London: Barber ‘sent £25,000 to IS fighters in Syria’ after getting Covid grant

Tarek Namouz, 43, has denied knowing the money would be used for terrorism (Picture: REX)

A former barber used money from his Covid relief grant to fund Islamic State fighters in Syria, a court has heard.

Tarek Namouz had received thousands of pounds from Hammersmith and Fulham Council, west London, during the pandemic.

Instead of using the payment to support his struggling business, the 43-year-old wanted to buy a building for ‘storing weapons’ and occupy it with ‘IS fighters’.

Kingston Crown Court was told that he sent as much as £25,000 to organise terror attacks against ‘non-believers’ in the war-torn country.

All identifiable transfers, totalling about £11,280, were sent to Yahya Ahmed Alia between November 2020 and May 2021.

But jurors heard that Namouz told a visitor while behind bars he had transferred more than double that amount.

Prosecutor John McGuinness KC said analysis of one of his phones showed he was in ‘regular WhatsApp communication’ with Alia.

He was arrested in May 2021 on suspicion of fundraising for terrorist purposes (Picture: SWNS)

Texts showed the pair were ‘committed to the Islamic extremist culture’, ‘fervently supported the culture of IS’ and were ‘committed to the cause of terrorism.

‘I shall supply the funds… and you deal with the required purchases including buying weapons and planning on the ground, making war plans and providing equipment,’ one of them read.

On the same day, Namouz said he wanted to ‘burn’ Christianity, adding that he had ‘incinerators like Hitler’, jurors were told.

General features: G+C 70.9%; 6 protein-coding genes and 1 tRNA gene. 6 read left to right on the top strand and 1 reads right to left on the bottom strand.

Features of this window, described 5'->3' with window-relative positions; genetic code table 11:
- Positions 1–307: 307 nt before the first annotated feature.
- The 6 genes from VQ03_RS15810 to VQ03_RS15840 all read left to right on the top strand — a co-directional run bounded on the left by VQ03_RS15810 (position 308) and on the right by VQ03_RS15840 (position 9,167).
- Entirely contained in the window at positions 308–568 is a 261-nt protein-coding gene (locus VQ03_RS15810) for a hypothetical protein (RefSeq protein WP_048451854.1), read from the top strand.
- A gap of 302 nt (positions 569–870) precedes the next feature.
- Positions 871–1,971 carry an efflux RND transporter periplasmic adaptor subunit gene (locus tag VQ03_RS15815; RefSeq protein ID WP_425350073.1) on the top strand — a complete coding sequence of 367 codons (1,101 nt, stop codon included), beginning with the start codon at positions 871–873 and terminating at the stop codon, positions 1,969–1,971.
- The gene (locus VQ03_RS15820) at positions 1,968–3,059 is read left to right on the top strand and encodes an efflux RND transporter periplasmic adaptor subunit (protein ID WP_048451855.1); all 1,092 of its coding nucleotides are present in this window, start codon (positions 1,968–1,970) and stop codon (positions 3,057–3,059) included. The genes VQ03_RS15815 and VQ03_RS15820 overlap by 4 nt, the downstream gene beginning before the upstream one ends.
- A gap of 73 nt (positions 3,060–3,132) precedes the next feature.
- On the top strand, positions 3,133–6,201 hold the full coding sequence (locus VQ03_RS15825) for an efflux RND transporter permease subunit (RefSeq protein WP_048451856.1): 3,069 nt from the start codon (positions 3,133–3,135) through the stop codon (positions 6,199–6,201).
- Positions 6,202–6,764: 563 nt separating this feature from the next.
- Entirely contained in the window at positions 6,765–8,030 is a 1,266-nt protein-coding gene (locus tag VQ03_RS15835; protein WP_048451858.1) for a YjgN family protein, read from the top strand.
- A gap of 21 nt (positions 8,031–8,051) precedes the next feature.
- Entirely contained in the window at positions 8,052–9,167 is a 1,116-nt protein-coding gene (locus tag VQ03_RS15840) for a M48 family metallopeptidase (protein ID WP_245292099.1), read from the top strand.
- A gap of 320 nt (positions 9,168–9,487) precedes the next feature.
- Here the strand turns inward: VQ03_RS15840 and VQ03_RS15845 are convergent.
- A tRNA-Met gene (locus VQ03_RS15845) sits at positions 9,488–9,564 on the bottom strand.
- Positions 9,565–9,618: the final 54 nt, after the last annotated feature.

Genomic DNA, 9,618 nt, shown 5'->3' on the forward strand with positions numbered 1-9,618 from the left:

Four days later, he told Alia that whoever was unhappy with them taking control of ‘all people by force’ would suffer ‘striking the necks’ and ‘slaughtering with the knife’, adding ‘kill the non-believers’.

Another message suggested the two make ‘sniping guns with a shooting calibre of Kalashnikovs’ before taking Damascus back ‘from the invaders’.

He lived in the flat above his barber shop in Hammersmith (Picture: Google)

He also sent messages about killing the ‘big heads’ in ‘public execution’, jurors heard.

Further analysis of his telegram account showed Namouz had been learning how to prepare explosive substances and create improvised explosive devices.

His versions as to why he sent the money to Syria keep changing, but he denies knowing the money would be used for terrorism.

During one police interview, he told officers he had sent the money to ‘help… the poor and needy’, the court heard.

In another, Namouz said he wanted to retire in Syria and sent the money over to buy land.

Police raided his flat above his shop, Boss Crew Barbers, in Blythe Road, in May last year.

He was arrested on suspicion of fundraising for terrorist purposes.

Namouz denies eight counts of entering into a funding arrangement between November 2020 and May 2021 and two counts of possessing terrorist information in May 2021.

The trial continues.

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